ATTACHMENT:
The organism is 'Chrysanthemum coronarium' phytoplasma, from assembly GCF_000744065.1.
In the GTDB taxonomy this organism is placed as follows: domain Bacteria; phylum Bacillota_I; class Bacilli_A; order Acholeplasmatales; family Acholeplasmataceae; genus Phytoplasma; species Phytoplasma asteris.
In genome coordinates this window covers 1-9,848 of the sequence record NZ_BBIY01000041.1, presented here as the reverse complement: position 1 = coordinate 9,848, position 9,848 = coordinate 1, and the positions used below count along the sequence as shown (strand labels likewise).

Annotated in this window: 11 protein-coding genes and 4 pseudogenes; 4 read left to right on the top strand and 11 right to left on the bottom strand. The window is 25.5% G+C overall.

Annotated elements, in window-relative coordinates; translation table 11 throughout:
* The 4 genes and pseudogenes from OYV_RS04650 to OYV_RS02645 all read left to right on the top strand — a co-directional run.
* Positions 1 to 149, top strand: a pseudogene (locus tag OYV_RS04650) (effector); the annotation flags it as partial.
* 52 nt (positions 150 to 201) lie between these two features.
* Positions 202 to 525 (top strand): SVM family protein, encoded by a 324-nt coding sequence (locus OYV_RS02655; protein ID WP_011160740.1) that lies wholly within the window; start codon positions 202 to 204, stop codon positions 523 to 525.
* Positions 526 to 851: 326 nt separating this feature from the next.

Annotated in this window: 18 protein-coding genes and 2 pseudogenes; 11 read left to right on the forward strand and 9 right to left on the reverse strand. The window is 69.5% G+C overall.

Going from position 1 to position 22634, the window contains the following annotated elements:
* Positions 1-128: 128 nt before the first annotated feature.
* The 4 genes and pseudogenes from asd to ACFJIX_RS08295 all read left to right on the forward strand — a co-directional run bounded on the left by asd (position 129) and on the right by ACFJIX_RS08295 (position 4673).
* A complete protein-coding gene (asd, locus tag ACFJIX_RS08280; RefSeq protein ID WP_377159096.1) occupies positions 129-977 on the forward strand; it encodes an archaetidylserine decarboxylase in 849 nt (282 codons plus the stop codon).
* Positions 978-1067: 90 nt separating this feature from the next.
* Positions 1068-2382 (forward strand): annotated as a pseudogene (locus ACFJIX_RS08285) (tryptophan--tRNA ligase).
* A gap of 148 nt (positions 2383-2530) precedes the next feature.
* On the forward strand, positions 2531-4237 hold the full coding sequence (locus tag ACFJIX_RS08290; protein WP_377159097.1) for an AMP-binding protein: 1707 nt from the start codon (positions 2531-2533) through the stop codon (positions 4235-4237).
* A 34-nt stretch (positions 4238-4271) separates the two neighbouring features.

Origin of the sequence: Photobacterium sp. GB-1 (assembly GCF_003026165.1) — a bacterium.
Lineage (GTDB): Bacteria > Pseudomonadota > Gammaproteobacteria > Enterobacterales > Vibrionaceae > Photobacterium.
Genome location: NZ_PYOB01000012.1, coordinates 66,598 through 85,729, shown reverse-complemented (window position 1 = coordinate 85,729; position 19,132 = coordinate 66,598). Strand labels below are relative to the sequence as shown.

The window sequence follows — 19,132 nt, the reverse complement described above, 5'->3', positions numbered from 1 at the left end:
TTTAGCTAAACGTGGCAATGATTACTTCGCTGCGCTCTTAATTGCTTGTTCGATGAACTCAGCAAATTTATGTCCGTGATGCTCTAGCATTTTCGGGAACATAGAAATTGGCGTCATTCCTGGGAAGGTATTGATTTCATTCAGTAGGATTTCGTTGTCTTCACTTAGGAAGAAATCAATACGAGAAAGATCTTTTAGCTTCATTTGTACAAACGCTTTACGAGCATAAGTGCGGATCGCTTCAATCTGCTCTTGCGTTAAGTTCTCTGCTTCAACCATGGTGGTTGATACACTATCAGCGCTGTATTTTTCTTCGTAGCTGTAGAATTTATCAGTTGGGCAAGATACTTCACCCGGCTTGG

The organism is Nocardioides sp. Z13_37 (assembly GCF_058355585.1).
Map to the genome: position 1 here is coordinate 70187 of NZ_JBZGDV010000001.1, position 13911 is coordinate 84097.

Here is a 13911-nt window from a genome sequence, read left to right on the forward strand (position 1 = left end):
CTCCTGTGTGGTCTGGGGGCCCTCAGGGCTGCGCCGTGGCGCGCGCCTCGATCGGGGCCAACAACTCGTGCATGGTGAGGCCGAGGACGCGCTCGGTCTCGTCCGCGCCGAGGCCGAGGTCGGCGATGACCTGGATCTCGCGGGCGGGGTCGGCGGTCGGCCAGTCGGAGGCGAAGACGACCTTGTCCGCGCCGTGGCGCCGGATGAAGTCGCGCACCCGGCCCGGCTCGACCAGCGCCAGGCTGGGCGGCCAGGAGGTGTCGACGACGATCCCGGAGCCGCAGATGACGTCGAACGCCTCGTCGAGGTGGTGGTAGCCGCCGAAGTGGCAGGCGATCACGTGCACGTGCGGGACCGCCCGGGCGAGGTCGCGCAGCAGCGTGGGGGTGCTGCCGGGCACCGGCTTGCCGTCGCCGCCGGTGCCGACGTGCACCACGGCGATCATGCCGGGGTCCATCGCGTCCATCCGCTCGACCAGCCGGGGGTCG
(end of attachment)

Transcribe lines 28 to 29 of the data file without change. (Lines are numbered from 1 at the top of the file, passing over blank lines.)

Here is a 13911-nt window from a genome sequence, read left to right on the forward strand (position 1 = left end):
CTCCTGTGTGGTCTGGGGGCCCTCAGGGCTGCGCCGTGGCGCGCGCCTCGATCGGGGCCAACAACTCGTGCATGGTGAGGCCGAGGACGCGCTCGGTCTCGTCCGCGCCGAGGCCGAGGTCGGCGATGACCTGGATCTCGCGGGCGGGGTCGGCGGTCGGCCAGTCGGAGGCGAAGACGACCTTGTCCGCGCCGTGGCGCCGGATGAAGTCGCGCACCCGGCCCGGCTCGACCAGCGCCAGGCTGGGCGGCCAGGAGGTGTCGACGACGATCCCGGAGCCGCAGATGACGTCGAACGCCTCGTCGAGGTGGTGGTAGCCGCCGAAGTGGCAGGCGATCACGTGCACGTGCGGGACCGCCCGGGCGAGGTCGCGCAGCAGCGTGGGGGTGCTGCCGGGCACCGGCTTGCCGTCGCCGCCGGTGCCGACGTGCACCACGGCGATCATGCCGGGGTCCATCGCGTCCATCCGCTCGACCAGCCGGGGGTCG